🟢First, always take account of your business and the niche/industry you’re in. It’s without a doubt that emojis work better for some niches and industries than others. Let’s say your company is in the health care industry, dealing with the safety and wellbeing of others. Usually, you would want people to see your brand as being helpful and trustworthy. In this case, would adding emojis to your page titles help or hurt your brand reputation? On the other hand, if you’ve just opened a local cafe with a hip vibe, it’s not a bad idea to tailor some pages and add one or two emojis to drive clicks to your website.
🟢Second, take your audience into consideration and decide if emojis may resonate well with them or not. For instance, if the majority of your visitors are teenagers and young adults, then they might be drawn in by these colorful icons.
🟢Third, use emojis sparingly and in moderation. And don’t add emojis to every page title and meta description. Having one or two emojis in either your page title or meta description is more than enough to capture the attention of searchers. Overdo this and your search results may appear spammy, which may discourage people from clicking on them.
🟢Last but not least, use the right emojis for your brand and your audience. Emojis are rich in meaning, but that means people can easily misinterpret them, especially when used in the wrong context.
Some more precautions regarding emojis in titles and meta descriptions 🟠
Other than the recommendations we give above, you should know that there are some precautions and nuances to using emojis in page titles and meta descriptions, including:
- How emojis are displayed is heavily dependent on the font, the device, and the browser searchers use. That means the same emojis may look different on mobile versus on desktop. In some cases, the same emojis may not be displayed on certain devices and browsers set up. Or worse, the same emojis may appear as blank squares because they are not supported.
- Google and other search engines may drop support for emojis in the search result page. If that happens, all your work will be gone, and searchers are left with weird code and blank squares. Actually, Google did this once in 2015, but the company changed its stance and resumed support afterward.
- Generally speaking, there’s no limit to the length of meta descriptions. But Google only displays up to 155 characters in the search snippets. At the same time, emojis may take up more characters than text, so you need to take this into consideration.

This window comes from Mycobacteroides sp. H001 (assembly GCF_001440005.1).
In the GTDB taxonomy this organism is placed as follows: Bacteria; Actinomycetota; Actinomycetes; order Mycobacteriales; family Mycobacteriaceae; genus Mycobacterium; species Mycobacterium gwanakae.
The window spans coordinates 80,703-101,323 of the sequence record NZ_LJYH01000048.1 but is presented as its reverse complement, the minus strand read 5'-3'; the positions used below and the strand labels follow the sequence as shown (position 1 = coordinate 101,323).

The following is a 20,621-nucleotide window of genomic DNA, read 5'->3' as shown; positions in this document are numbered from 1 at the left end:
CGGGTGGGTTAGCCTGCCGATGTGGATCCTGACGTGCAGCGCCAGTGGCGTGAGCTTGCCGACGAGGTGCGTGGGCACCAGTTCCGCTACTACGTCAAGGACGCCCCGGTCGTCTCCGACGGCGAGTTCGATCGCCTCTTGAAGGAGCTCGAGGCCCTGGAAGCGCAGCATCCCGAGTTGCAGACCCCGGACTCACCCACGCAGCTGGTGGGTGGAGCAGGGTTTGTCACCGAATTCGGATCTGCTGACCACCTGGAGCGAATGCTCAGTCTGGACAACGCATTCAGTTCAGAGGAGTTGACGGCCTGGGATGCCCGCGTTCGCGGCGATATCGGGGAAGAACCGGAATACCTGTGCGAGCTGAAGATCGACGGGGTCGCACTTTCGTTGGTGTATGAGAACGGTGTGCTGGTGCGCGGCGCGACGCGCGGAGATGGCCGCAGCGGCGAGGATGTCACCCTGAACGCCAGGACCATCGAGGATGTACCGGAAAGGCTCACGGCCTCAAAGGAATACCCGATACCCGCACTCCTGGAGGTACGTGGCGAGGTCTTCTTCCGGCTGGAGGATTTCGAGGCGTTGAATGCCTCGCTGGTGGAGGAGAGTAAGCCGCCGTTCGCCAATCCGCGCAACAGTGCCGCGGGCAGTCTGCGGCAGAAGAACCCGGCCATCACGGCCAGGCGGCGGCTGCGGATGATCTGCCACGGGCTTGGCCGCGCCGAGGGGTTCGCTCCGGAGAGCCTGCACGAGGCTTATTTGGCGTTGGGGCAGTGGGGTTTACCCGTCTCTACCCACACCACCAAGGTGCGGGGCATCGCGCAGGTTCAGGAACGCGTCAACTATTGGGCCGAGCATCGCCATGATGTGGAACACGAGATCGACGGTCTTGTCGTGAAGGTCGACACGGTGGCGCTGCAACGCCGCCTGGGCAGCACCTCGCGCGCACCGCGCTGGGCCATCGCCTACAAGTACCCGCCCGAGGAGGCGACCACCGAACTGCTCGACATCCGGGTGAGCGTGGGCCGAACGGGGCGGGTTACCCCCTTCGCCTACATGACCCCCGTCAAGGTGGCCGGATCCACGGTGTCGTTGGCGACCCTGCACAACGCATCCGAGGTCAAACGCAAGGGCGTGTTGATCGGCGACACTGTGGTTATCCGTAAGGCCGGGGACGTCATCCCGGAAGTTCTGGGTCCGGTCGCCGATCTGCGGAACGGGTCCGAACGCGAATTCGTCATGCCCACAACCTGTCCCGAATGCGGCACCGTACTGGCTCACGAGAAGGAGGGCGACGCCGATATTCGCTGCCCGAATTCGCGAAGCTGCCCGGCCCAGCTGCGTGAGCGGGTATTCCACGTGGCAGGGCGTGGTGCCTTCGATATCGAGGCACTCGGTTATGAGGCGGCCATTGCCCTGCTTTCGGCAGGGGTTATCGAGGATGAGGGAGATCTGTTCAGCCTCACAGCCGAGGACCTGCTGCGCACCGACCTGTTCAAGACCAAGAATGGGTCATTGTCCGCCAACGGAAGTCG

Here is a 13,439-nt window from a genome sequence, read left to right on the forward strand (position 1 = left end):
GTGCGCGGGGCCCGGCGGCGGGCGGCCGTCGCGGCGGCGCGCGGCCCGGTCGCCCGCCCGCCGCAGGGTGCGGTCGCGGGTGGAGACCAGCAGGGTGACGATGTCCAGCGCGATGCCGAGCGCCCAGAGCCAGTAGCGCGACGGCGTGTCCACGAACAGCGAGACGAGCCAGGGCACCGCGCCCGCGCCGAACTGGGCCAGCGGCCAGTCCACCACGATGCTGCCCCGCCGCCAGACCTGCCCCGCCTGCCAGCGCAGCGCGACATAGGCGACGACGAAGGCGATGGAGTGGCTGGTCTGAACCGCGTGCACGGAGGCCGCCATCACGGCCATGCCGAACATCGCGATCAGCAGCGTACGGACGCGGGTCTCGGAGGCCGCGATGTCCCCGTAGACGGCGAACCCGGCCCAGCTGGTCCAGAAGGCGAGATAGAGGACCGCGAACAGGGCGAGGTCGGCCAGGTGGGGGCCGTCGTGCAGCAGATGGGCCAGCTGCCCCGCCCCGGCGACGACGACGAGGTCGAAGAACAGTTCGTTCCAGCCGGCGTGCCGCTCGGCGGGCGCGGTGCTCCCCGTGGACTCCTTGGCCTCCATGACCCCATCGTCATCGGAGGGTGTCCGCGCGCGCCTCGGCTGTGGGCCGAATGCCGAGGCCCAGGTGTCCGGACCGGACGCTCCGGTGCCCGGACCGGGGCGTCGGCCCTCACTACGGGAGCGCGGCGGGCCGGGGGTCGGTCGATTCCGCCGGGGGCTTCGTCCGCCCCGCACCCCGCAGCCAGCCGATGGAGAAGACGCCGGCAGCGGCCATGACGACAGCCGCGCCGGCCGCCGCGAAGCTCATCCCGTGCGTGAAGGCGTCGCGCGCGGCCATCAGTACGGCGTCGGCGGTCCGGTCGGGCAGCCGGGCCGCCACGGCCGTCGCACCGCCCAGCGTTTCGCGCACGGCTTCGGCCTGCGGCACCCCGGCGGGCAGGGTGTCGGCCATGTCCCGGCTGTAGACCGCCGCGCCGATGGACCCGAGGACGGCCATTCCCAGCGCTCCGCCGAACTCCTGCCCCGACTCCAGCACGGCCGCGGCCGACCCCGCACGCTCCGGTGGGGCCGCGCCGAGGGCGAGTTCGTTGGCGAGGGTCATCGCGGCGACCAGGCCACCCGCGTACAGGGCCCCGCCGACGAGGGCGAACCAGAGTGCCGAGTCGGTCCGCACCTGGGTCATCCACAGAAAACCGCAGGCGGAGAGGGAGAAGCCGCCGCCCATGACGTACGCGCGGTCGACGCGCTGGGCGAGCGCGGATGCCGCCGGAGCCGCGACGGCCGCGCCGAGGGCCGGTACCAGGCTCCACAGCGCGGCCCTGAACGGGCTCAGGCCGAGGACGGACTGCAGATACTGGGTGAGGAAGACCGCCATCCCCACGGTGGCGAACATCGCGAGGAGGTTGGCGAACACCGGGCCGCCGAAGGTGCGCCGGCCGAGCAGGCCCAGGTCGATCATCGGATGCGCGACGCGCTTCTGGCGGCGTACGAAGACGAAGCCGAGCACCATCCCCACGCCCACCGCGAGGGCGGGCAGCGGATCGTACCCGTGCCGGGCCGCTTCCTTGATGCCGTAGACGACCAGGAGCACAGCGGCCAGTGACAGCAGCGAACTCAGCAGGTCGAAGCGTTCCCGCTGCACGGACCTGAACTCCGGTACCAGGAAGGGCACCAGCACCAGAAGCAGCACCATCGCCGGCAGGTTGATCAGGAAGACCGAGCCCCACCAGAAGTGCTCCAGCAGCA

- Google’s algorithm is already rewriting a lot of titles and meta descriptions, to begin with. So even if you add emojis, Google might not display them in the search result page.
- Too many emojis can be a bad thing for accessibility. Particularly for people using screen readers, as illustrated in this tweet.
Easily add emojis with Yoast SEO Premium 🙌
Now that you’ve got enough information about the use of emojis in titles and meta descriptions, let’s talk about how to actually add them there. Back in the day, you would need to dive into the HTML of your web page and edit codes. It’s not too complicated to do so, but it would still be time-consuming and inconvenient, especially for those who are not savvy about HTML.
All you need to do is choose the place where you want to add emojis, click on the smiley face and choose from a large library of emojis. From here, you can also preview how your content will appear in the search result. That’s it, nice and simple, right? 😁.
Emojis are fun, colorful, and expressive. They can be utilized to attract attention in the search result page, resulting in more clicks and visits to your site. However, the usefulness of emojis depends on many factors, such as your business and your audience. There’s no guarantee that they will positively impact your organic traffic, so do consider if emojis are right for your website, run tests with them, and use them in moderation.
Should you want to add emojis to your page titles and meta descriptions, why not consider using the emoji picker tool in Yoast SEO Premium? It’s quick, simple, and easy to use. The best thing about it is that you won’t have to fiddle with codes just to add a simple smiley face to your page title. Check it out!